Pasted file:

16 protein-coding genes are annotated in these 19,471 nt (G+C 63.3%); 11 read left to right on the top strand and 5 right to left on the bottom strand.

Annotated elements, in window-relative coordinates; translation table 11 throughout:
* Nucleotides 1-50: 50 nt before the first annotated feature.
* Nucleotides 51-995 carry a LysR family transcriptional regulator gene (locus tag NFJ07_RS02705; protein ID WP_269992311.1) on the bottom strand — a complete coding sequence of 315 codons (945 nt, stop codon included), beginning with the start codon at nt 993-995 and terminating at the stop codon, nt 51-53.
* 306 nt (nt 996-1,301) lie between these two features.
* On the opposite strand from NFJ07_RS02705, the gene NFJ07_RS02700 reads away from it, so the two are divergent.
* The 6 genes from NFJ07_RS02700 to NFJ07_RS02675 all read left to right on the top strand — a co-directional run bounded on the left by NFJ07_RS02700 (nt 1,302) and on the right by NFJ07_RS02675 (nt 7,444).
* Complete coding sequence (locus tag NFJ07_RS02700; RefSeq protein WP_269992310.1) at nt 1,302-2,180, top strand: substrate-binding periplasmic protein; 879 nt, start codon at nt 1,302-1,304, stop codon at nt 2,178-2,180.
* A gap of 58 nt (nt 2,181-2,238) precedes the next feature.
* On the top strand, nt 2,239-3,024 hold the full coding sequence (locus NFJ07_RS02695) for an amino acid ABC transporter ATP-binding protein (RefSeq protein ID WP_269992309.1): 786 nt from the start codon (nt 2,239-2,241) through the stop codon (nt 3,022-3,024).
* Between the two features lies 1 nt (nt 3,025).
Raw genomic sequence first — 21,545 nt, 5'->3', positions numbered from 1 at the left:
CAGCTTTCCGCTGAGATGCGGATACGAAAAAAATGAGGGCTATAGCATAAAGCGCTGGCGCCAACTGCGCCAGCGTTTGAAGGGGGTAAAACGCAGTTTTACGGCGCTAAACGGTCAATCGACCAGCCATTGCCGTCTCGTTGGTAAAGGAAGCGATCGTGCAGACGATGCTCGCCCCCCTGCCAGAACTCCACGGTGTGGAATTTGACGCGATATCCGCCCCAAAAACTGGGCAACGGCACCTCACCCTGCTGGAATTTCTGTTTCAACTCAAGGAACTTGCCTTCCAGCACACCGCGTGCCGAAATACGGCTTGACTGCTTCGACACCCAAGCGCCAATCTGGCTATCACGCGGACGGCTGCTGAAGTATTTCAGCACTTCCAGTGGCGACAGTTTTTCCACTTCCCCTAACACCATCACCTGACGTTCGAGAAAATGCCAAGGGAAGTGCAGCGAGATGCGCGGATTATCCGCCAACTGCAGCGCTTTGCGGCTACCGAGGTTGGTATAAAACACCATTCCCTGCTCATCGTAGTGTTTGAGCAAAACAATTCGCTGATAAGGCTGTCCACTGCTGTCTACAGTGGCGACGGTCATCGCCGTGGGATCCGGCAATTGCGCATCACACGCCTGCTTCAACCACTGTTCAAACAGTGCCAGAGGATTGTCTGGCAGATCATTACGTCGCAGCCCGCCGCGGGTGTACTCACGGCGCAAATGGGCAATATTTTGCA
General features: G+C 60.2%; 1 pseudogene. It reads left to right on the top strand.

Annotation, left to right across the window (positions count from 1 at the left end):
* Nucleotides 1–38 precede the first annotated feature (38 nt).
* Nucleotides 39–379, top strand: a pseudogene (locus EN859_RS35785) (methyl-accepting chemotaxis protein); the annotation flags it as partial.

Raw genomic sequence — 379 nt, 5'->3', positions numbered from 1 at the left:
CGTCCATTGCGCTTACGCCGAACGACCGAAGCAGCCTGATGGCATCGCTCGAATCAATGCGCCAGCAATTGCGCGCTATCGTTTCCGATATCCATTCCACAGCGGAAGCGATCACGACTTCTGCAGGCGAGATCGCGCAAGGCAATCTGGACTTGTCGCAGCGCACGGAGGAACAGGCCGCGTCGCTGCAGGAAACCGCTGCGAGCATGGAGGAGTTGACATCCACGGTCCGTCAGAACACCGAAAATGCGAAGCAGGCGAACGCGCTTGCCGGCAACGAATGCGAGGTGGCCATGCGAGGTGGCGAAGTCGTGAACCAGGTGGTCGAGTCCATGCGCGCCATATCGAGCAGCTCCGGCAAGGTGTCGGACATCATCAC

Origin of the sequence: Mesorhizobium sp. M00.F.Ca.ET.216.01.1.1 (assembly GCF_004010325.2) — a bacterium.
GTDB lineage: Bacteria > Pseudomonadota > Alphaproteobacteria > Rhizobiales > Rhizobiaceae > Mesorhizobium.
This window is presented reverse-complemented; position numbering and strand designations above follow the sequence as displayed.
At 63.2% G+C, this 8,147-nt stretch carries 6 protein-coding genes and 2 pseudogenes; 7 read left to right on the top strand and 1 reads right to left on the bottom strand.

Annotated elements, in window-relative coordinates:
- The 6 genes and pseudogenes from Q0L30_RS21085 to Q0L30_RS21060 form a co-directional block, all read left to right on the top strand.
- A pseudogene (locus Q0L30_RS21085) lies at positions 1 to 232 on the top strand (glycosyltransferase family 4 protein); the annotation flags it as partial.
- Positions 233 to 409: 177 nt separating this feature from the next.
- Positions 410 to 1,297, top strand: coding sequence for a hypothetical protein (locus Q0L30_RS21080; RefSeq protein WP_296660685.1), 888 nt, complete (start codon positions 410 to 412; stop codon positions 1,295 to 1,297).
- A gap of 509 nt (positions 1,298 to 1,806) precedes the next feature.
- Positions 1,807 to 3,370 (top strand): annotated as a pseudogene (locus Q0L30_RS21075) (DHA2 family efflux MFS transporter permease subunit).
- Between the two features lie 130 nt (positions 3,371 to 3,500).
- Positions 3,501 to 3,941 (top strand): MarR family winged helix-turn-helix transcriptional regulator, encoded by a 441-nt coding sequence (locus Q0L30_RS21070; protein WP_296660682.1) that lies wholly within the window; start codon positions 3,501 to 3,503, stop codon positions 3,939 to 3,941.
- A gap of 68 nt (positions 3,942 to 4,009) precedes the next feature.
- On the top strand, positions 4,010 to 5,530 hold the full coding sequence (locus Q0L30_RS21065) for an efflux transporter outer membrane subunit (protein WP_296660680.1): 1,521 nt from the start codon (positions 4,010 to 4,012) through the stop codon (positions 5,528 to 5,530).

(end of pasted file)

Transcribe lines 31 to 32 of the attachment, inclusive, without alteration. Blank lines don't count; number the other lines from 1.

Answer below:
- Between the two features lie 130 nt (positions 3,371 to 3,500).
- Positions 3,501 to 3,941 (top strand): MarR family winged helix-turn-helix transcriptional regulator, encoded by a 441-nt coding sequence (locus Q0L30_RS21070; protein WP_296660682.1) that lies wholly within the window; start codon positions 3,501 to 3,503, stop codon positions 3,939 to 3,941.